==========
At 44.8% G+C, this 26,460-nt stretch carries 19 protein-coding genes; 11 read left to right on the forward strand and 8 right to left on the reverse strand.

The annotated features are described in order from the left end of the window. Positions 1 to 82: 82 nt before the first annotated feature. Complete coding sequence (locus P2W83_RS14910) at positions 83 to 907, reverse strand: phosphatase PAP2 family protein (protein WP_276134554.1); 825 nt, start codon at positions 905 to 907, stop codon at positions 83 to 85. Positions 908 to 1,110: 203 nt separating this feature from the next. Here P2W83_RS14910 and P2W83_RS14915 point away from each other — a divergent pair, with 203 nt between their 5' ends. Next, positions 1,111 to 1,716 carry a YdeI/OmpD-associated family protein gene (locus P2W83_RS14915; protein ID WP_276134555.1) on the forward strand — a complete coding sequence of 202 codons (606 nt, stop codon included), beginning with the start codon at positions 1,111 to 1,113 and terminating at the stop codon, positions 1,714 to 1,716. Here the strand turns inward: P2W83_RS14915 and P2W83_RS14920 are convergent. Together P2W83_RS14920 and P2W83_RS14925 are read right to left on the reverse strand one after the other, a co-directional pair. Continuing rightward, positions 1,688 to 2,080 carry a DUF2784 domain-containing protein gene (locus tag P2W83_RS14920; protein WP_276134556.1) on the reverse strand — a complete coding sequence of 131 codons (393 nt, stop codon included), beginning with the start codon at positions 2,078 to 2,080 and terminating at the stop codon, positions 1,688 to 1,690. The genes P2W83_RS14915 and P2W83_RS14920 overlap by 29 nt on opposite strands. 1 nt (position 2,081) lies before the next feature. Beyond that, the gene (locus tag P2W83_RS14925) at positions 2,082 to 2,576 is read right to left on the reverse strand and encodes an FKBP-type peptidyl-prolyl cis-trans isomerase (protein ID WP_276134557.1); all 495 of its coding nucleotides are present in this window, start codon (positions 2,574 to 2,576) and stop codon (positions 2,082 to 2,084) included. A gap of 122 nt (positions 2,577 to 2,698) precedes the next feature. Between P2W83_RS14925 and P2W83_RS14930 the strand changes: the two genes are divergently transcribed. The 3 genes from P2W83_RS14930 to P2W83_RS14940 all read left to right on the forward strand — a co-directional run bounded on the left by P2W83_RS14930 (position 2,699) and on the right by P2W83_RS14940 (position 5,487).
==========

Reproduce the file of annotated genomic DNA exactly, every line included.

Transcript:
At 44.8% G+C, this 26,460-nt stretch carries 19 protein-coding genes; 11 read left to right on the forward strand and 8 right to left on the reverse strand.

The annotated features are described in order from the left end of the window. Positions 1 to 82: 82 nt before the first annotated feature. Complete coding sequence (locus P2W83_RS14910) at positions 83 to 907, reverse strand: phosphatase PAP2 family protein (protein WP_276134554.1); 825 nt, start codon at positions 905 to 907, stop codon at positions 83 to 85. Positions 908 to 1,110: 203 nt separating this feature from the next. Here P2W83_RS14910 and P2W83_RS14915 point away from each other — a divergent pair, with 203 nt between their 5' ends. Next, positions 1,111 to 1,716 carry a YdeI/OmpD-associated family protein gene (locus P2W83_RS14915; protein ID WP_276134555.1) on the forward strand — a complete coding sequence of 202 codons (606 nt, stop codon included), beginning with the start codon at positions 1,111 to 1,113 and terminating at the stop codon, positions 1,714 to 1,716. Here the strand turns inward: P2W83_RS14915 and P2W83_RS14920 are convergent. Together P2W83_RS14920 and P2W83_RS14925 are read right to left on the reverse strand one after the other, a co-directional pair. Continuing rightward, positions 1,688 to 2,080 carry a DUF2784 domain-containing protein gene (locus tag P2W83_RS14920; protein WP_276134556.1) on the reverse strand — a complete coding sequence of 131 codons (393 nt, stop codon included), beginning with the start codon at positions 2,078 to 2,080 and terminating at the stop codon, positions 1,688 to 1,690. The genes P2W83_RS14915 and P2W83_RS14920 overlap by 29 nt on opposite strands. 1 nt (position 2,081) lies before the next feature. Beyond that, the gene (locus tag P2W83_RS14925) at positions 2,082 to 2,576 is read right to left on the reverse strand and encodes an FKBP-type peptidyl-prolyl cis-trans isomerase (protein ID WP_276134557.1); all 495 of its coding nucleotides are present in this window, start codon (positions 2,574 to 2,576) and stop codon (positions 2,082 to 2,084) included. A gap of 122 nt (positions 2,577 to 2,698) precedes the next feature. Between P2W83_RS14925 and P2W83_RS14930 the strand changes: the two genes are divergently transcribed. The 3 genes from P2W83_RS14930 to P2W83_RS14940 all read left to right on the forward strand — a co-directional run bounded on the left by P2W83_RS14930 (position 2,699) and on the right by P2W83_RS14940 (position 5,487).